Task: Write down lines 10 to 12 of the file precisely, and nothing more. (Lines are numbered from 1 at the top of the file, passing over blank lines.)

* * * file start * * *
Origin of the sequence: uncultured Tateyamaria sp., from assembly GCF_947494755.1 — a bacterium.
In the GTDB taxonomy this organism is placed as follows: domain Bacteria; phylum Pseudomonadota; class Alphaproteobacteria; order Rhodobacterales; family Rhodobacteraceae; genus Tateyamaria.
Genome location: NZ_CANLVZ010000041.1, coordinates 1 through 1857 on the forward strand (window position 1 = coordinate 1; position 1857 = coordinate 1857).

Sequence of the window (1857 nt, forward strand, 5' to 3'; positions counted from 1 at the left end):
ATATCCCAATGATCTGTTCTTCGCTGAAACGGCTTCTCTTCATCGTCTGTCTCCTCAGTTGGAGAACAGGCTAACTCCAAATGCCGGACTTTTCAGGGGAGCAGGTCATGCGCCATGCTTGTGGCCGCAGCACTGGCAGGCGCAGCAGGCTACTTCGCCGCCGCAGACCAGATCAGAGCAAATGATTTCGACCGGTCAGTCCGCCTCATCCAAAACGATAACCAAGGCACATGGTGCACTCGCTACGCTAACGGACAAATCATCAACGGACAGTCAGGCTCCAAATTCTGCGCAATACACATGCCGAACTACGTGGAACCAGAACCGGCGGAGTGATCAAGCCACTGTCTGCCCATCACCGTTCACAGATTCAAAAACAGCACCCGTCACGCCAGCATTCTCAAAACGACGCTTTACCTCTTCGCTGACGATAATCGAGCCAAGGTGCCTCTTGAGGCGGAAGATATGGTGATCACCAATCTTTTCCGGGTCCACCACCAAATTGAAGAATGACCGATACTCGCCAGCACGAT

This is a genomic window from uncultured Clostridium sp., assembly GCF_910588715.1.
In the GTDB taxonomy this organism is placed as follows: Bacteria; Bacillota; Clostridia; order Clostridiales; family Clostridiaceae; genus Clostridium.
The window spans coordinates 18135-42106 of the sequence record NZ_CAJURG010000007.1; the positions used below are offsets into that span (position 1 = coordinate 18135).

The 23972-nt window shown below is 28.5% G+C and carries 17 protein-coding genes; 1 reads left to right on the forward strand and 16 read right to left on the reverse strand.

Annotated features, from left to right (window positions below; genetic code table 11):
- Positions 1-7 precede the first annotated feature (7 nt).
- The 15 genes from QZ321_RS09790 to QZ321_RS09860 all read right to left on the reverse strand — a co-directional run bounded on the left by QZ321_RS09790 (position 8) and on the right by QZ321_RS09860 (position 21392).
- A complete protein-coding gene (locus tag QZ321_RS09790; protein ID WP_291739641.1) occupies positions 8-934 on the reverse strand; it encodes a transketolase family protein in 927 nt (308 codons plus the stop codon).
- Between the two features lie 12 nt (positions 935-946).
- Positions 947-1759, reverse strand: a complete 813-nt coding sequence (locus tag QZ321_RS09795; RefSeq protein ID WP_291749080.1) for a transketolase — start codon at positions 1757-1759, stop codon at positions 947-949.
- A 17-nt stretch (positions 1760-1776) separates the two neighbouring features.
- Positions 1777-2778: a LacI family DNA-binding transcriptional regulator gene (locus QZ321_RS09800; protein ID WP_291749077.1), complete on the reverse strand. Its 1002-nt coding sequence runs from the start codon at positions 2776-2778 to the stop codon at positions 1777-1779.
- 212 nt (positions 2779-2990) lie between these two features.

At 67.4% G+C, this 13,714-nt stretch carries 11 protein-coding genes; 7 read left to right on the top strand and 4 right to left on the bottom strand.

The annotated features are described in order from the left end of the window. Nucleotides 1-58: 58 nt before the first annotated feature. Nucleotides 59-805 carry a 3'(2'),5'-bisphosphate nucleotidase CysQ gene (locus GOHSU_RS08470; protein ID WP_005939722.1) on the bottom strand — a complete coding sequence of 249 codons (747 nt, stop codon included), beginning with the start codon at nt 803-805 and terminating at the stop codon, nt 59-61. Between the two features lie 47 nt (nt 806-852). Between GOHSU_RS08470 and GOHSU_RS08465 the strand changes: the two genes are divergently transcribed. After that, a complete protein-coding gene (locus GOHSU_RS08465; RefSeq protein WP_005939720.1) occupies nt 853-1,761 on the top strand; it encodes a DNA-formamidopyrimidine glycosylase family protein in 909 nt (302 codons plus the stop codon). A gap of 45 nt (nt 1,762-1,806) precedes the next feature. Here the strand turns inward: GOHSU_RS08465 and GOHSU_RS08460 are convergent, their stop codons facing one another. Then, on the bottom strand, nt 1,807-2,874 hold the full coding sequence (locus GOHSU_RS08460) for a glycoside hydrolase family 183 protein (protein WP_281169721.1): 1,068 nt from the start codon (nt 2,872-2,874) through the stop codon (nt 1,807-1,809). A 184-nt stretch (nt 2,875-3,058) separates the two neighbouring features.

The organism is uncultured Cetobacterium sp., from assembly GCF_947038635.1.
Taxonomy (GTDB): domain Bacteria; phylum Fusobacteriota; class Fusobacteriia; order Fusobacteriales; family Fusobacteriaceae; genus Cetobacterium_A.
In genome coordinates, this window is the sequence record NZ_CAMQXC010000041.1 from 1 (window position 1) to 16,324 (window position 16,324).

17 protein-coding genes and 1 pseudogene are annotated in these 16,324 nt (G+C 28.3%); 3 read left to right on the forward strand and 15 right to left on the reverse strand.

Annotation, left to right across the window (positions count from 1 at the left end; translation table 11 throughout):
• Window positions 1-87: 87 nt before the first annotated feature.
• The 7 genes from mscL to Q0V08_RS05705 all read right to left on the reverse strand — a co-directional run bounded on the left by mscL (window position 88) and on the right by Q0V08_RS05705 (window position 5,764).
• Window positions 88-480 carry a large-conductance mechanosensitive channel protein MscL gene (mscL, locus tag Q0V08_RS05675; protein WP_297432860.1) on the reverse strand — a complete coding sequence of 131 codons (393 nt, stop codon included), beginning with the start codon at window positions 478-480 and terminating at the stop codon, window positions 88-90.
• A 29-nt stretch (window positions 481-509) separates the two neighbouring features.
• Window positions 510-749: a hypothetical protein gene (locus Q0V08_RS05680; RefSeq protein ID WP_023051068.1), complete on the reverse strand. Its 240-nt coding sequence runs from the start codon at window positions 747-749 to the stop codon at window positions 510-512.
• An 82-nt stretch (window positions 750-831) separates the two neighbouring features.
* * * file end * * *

Annotated features, from left to right (window positions below; genetic code table 11):
- Positions 1-7 precede the first annotated feature (7 nt).
- The 15 genes from QZ321_RS09790 to QZ321_RS09860 all read right to left on the reverse strand — a co-directional run bounded on the left by QZ321_RS09790 (position 8) and on the right by QZ321_RS09860 (position 21392).